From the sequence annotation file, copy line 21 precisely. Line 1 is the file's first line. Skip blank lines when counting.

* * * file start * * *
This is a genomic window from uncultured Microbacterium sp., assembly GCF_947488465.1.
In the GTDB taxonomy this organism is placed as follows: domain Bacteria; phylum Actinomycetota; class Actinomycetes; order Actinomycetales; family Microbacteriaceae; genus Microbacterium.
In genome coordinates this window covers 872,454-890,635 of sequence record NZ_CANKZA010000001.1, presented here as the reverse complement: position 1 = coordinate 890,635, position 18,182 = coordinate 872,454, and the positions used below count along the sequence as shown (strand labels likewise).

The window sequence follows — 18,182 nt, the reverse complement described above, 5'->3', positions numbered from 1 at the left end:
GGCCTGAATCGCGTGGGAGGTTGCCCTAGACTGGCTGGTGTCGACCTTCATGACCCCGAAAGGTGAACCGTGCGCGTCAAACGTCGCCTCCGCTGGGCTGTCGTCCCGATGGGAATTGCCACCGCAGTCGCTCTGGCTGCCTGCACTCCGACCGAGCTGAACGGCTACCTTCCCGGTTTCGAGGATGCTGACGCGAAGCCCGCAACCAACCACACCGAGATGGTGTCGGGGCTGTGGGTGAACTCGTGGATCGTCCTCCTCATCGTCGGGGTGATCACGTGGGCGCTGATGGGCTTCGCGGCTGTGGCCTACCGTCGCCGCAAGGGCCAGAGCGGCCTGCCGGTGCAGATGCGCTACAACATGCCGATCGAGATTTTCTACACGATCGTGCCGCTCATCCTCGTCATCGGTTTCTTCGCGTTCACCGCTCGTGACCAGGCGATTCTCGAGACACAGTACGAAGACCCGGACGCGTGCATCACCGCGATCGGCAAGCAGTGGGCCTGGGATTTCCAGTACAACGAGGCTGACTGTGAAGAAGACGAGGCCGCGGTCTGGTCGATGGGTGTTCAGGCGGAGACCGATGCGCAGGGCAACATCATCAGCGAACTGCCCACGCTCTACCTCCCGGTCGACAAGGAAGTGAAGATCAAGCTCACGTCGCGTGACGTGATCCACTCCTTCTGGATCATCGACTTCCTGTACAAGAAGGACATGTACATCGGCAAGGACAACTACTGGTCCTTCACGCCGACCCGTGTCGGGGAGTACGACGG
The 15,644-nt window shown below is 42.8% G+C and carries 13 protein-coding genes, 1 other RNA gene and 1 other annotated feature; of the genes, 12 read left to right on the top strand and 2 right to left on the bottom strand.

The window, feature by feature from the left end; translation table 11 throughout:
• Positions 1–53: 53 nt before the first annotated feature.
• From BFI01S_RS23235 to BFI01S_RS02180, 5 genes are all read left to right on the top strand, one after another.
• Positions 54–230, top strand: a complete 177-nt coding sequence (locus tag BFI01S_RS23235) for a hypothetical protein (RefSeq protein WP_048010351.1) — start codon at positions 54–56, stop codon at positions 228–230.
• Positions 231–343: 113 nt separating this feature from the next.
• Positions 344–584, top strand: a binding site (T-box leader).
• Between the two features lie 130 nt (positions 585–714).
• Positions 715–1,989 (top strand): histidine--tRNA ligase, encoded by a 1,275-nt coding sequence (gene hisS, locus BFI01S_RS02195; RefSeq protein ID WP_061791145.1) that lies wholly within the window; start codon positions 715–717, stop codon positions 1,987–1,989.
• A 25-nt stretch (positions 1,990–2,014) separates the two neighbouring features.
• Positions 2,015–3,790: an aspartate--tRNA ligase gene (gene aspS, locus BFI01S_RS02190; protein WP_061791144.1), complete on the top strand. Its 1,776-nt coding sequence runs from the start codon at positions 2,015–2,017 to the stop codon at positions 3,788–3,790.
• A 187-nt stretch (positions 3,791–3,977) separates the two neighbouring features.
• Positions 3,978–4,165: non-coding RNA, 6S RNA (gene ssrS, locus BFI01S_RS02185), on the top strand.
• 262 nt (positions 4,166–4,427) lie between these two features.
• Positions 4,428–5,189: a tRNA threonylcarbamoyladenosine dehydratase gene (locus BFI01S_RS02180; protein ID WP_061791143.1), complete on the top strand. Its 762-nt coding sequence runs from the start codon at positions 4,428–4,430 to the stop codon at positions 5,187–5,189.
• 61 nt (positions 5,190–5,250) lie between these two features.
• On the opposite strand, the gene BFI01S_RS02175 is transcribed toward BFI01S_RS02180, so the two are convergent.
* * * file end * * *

• 61 nt (positions 5,190–5,250) lie between these two features.